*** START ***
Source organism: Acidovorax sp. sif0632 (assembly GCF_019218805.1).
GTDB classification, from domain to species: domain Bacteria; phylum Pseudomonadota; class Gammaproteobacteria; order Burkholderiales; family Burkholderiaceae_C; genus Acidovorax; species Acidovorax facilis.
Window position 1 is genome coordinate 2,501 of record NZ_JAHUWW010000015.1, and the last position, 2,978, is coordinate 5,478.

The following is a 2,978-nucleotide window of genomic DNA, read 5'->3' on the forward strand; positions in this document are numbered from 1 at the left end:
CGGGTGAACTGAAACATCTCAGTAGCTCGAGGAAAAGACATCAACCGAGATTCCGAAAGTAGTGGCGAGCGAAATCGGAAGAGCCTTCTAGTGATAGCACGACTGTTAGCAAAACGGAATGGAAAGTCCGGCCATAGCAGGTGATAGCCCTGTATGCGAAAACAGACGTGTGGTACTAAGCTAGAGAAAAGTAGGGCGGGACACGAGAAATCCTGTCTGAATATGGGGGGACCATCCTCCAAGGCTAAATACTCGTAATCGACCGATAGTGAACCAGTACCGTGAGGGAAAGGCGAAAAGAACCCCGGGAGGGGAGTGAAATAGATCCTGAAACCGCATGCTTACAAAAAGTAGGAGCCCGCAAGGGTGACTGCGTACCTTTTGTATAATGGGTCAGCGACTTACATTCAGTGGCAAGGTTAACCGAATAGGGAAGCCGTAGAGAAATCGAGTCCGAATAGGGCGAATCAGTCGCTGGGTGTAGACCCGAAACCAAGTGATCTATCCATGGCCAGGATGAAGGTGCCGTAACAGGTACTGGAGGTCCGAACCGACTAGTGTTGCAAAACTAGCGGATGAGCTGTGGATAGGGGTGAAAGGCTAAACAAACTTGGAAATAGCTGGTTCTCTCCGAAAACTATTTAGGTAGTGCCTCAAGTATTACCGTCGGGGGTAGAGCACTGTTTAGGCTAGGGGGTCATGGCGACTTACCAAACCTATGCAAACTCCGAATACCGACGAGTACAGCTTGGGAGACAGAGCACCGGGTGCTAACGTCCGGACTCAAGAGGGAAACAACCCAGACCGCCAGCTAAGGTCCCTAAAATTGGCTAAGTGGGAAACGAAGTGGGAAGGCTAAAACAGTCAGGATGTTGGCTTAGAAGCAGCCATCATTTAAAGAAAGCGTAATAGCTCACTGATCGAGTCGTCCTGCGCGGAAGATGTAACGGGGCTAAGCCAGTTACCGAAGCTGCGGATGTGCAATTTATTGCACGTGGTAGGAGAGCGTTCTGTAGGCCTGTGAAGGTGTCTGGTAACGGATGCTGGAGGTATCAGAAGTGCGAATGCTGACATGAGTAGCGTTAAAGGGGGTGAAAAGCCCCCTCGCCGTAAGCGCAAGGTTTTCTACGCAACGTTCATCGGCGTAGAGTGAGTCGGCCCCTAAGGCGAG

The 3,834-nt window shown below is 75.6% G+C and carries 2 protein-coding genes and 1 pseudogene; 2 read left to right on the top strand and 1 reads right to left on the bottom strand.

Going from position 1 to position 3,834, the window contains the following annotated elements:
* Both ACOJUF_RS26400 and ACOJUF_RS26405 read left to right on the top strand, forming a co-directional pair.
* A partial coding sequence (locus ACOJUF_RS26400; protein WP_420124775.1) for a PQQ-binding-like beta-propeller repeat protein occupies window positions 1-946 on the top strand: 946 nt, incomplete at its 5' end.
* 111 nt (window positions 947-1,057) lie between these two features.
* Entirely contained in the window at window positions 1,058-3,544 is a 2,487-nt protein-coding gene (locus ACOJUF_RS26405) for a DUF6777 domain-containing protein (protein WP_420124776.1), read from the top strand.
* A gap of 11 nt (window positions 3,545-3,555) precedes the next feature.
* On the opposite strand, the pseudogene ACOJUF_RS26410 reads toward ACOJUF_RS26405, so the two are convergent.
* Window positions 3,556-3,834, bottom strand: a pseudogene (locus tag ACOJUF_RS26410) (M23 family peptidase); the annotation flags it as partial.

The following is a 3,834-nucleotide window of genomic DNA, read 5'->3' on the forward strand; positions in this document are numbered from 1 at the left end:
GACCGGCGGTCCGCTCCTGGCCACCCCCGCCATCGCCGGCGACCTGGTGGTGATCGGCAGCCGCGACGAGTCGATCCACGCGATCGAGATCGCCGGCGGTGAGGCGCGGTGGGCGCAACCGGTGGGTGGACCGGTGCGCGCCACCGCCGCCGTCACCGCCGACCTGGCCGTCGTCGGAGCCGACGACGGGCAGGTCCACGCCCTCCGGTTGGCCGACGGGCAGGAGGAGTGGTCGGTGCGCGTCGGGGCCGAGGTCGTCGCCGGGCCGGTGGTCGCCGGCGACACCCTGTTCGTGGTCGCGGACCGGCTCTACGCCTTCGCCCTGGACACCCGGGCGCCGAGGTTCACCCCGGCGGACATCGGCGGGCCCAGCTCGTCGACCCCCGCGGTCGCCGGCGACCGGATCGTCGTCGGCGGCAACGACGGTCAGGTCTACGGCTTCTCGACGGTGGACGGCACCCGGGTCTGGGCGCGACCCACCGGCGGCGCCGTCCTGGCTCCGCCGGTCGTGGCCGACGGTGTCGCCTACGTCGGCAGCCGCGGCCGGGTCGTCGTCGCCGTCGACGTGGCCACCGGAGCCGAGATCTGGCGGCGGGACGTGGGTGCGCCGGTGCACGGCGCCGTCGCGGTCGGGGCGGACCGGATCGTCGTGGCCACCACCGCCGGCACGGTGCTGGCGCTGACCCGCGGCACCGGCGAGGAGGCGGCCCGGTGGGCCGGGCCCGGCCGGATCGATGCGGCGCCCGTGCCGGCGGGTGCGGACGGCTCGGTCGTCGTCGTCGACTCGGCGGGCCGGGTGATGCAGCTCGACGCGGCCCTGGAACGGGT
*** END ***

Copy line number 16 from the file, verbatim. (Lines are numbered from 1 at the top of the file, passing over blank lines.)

GACCGGCGGTCCGCTCCTGGCCACCCCCGCCATCGCCGGCGACCTGGTGGTGATCGGCAGCCGCGACGAGTCGATCCACGCGATCGAGATCGCCGGCGGTGAGGCGCGGTGGGCGCAACCGGTGGGTGGACCGGTGCGCGCCACCGCCGCCGTCACCGCCGACCTGGCCGTCGTCGGAGCCGACGACGGGCAGGTCCACGCCCTCCGGTTGGCCGACGGGCAGGAGGAGTGGTCGGTGCGCGTCGGGGCCGAGGTCGTCGCCGGGCCGGTGGTCGCCGGCGACACCCTGTTCGTGGTCGCGGACCGGCTCTACGCCTTCGCCCTGGACACCCGGGCGCCGAGGTTCACCCCGGCGGACATCGGCGGGCCCAGCTCGTCGACCCCCGCGGTCGCCGGCGACCGGATCGTCGTCGGCGGCAACGACGGTCAGGTCTACGGCTTCTCGACGGTGGACGGCACCCGGGTCTGGGCGCGACCCACCGGCGGCGCCGTCCTGGCTCCGCCGGTCGTGGCCGACGGTGTCGCCTACGTCGGCAGCCGCGGCCGGGTCGTCGTCGCCGTCGACGTGGCCACCGGAGCCGAGATCTGGCGGCGGGACGTGGGTGCGCCGGTGCACGGCGCCGTCGCGGTCGGGGCGGACCGGATCGTCGTGGCCACCACCGCCGGCACGGTGCTGGCGCTGACCCGCGGCACCGGCGAGGAGGCGGCCCGGTGGGCCGGGCCCGGCCGGATCGATGCGGCGCCCGTGCCGGCGGGTGCGGACGGCTCGGTCGTCGTCGTCGACTCGGCGGGCCGGGTGATGCAGCTCGACGCGGCCCTGGAACGGGT